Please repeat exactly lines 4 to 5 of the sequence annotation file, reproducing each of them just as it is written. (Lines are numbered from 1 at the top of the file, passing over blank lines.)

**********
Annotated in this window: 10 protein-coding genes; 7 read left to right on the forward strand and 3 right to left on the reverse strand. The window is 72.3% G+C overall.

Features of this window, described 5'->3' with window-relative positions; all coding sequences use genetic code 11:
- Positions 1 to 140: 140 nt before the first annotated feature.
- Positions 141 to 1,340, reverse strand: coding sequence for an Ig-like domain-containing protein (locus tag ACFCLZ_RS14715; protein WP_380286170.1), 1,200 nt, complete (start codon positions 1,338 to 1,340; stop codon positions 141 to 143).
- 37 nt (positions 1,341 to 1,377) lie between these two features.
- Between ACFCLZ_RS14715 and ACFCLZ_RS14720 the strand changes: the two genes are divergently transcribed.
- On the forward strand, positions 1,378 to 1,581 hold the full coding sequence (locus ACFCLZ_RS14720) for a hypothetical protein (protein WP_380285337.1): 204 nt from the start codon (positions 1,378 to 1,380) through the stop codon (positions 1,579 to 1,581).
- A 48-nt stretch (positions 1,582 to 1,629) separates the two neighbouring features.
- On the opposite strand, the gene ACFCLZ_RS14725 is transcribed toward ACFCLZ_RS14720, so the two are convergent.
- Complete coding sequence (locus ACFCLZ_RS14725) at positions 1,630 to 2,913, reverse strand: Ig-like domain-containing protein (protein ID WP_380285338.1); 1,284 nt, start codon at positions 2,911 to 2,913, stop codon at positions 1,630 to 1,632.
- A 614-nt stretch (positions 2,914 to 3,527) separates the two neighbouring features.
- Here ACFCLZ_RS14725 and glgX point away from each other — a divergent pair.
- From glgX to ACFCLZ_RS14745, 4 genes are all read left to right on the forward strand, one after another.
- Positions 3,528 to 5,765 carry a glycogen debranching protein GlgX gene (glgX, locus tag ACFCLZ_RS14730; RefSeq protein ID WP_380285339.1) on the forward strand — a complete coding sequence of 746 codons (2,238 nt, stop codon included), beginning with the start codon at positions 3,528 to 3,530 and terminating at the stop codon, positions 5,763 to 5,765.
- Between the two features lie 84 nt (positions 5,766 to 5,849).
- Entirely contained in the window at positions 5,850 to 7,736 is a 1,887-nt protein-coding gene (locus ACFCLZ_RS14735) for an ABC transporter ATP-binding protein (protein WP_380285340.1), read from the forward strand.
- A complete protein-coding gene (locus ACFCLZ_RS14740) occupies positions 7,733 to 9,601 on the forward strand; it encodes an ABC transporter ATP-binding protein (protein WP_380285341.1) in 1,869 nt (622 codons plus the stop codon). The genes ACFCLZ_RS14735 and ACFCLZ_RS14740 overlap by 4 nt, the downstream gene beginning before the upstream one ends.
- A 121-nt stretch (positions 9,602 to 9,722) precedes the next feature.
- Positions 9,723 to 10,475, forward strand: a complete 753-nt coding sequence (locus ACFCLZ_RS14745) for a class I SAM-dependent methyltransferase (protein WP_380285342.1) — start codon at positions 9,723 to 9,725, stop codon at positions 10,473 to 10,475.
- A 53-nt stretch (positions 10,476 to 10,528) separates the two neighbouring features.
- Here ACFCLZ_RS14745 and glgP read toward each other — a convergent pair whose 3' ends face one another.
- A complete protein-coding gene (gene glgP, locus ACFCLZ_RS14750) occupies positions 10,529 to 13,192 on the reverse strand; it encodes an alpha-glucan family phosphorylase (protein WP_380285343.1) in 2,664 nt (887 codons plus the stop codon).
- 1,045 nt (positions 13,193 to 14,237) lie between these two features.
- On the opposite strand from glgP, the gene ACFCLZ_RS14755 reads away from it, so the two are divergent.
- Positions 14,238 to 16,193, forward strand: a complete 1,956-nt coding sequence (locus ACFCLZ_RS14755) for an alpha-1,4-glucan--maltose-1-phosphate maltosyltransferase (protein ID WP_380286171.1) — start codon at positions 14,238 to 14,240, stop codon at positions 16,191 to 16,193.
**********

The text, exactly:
- Positions 141 to 1,340, reverse strand: coding sequence for an Ig-like domain-containing protein (locus tag ACFCLZ_RS14715; protein WP_380286170.1), 1,200 nt, complete (start codon positions 1,338 to 1,340; stop codon positions 141 to 143).
- 37 nt (positions 1,341 to 1,377) lie between these two features.